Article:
Bringing Hearing To The Children Of Lesotho
(Photo by Chris Jackson/Getty Images)

Can you hear me now? Chances are you can’t. At least not as well as you could hear at one time in your life.

According to studies by the U.S. Center for Disease Control, it seems the world around us is getting louder.

All the advancements in the past few years seem to be contributing factors in hearing loss beginning around age 20.

Leaf blowers, ear buds, headphones, lawn mowers, snow blowers, rock concerts, and action movies in the theater all contribute to our hearing loss.

Yet, most Americans when asked said they didn’t think they were exposed to excessive noise at work but they too showed some hearing loss when tested.

Twenty-five percent of people who claim to have perfect hearing actually have some hearing loss.

It’s the third most commonly chronic health condition reported to the CDC. In fact, it ranks higher than reports of diabetes or cancer.

Some of the CDC Findings

The report found:

  • About 53 percent of adults with noise-induced hearing damage reported no job exposure to loud sounds. This damage—shown by a distinctive drop in the ability to hear high-pitched sounds—appeared as early as age 20.
  • Almost one in four adults ages 20 to 69 who reported good to excellent hearing already have some hearing loss.
  • Almost 1 in 5 adults who reported no job exposure to noise showed hearing damage indicative of noise exposure.
  • The presence of hearing loss increased with age, from about 1 in 5 (19%) among young adults ages 20-29 to more than 1 in 4 (27%) among adults ages 50-59.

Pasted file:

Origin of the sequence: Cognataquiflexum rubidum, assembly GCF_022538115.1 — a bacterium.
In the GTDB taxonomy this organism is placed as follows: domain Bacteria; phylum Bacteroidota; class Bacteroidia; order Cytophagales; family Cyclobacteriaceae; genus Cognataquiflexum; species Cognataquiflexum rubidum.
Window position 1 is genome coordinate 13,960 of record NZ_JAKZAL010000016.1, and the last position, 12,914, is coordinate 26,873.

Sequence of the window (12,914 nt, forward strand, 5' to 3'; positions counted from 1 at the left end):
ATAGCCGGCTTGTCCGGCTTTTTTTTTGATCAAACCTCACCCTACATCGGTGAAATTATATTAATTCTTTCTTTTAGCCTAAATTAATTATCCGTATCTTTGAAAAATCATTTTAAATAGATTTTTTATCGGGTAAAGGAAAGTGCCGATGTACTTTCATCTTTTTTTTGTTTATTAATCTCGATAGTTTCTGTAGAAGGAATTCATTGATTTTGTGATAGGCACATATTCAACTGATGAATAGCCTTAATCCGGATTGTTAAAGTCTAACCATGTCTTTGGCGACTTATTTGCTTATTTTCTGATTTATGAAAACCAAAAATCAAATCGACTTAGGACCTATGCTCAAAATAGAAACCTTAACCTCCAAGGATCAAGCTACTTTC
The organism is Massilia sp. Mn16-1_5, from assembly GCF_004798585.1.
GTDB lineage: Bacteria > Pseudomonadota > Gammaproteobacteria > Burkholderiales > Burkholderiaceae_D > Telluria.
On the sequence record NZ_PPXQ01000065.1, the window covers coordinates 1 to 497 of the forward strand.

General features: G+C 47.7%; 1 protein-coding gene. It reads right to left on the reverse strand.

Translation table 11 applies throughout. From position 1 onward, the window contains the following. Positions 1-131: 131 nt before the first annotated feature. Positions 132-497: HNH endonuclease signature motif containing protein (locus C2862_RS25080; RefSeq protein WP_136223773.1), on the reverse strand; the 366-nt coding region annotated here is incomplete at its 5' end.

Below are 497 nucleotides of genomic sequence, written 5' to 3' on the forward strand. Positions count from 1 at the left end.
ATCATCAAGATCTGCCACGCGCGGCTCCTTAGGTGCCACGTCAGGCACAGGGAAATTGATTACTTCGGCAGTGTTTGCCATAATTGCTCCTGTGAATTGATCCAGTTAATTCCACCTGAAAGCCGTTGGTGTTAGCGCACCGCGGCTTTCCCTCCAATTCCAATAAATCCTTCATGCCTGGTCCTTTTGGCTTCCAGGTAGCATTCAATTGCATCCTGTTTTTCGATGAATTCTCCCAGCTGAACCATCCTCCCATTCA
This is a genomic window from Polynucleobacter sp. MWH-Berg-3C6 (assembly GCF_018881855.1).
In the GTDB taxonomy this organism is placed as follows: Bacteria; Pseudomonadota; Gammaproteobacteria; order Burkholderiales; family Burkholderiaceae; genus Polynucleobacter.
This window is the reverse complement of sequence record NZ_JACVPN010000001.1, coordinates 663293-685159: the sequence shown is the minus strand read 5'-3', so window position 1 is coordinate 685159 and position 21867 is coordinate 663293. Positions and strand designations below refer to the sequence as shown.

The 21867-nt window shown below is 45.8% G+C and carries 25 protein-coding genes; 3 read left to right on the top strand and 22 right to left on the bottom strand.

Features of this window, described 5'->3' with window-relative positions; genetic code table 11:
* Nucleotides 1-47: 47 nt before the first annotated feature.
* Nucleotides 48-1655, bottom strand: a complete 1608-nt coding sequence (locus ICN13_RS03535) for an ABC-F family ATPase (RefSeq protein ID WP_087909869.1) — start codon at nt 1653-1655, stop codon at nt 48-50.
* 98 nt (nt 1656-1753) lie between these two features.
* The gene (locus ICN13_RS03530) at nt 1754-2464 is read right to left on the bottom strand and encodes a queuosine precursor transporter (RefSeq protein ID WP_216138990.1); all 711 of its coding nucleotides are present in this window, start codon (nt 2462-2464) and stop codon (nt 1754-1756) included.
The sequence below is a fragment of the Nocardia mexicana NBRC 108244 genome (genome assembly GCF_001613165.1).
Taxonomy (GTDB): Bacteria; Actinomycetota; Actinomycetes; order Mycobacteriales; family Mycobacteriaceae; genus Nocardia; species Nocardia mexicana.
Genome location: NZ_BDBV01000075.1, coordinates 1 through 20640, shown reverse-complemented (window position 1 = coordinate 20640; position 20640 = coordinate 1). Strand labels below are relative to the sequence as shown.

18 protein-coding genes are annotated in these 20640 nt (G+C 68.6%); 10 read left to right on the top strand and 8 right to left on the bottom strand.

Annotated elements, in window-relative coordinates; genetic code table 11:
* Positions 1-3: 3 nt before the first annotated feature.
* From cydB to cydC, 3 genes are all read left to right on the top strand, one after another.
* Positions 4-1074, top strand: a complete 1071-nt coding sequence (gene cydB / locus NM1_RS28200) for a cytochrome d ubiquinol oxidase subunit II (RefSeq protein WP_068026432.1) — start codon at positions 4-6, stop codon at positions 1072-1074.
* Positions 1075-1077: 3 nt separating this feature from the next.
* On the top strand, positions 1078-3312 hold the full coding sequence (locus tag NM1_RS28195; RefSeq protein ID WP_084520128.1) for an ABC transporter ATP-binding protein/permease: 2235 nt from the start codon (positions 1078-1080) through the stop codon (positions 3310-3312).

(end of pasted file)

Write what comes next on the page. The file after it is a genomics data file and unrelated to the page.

• Hearing loss is more common among men and people over the age of 40 years.

“Older people are more likely to have hearing loss, but this study finds some young adults are already losing some hearing, so this is a concern for all age groups,” Dr. Schuchat said. “Asking patients about their hearing, and providing tips for reducing exposure to loud noises, can help our patients preserve their hearing longer."

Some Final Thoughts

Is Bozeman louder than it was a few years ago? There’s more traffic, more people in restaurants and bars. Louder trucks, louder car radios.

I’m sure you’ve sat next to a car with a booming sound system at some point.

I wear headphones 3 hours a day 6 days a week. Is that taking a toll on my hearing?

I haven’t turned the volume up since I started. I set it and forget it.

I do realize I have some hearing loss because I played in a band for about 6 years and bars and halls can get loud.

Movies are loud enough that they’re uncomfortable for my wife and me to attend any longer. We’ll watch at home on CD or online where we can control the volume.

The Eagles concert we attended last year while loud was much more subdued than the last movie we saw in the theater.

Perhaps we all need to start wearing earplugs in our daily lives. If not, I guess the time will come when we don’t need them.

Can you hear me now? Comments below.

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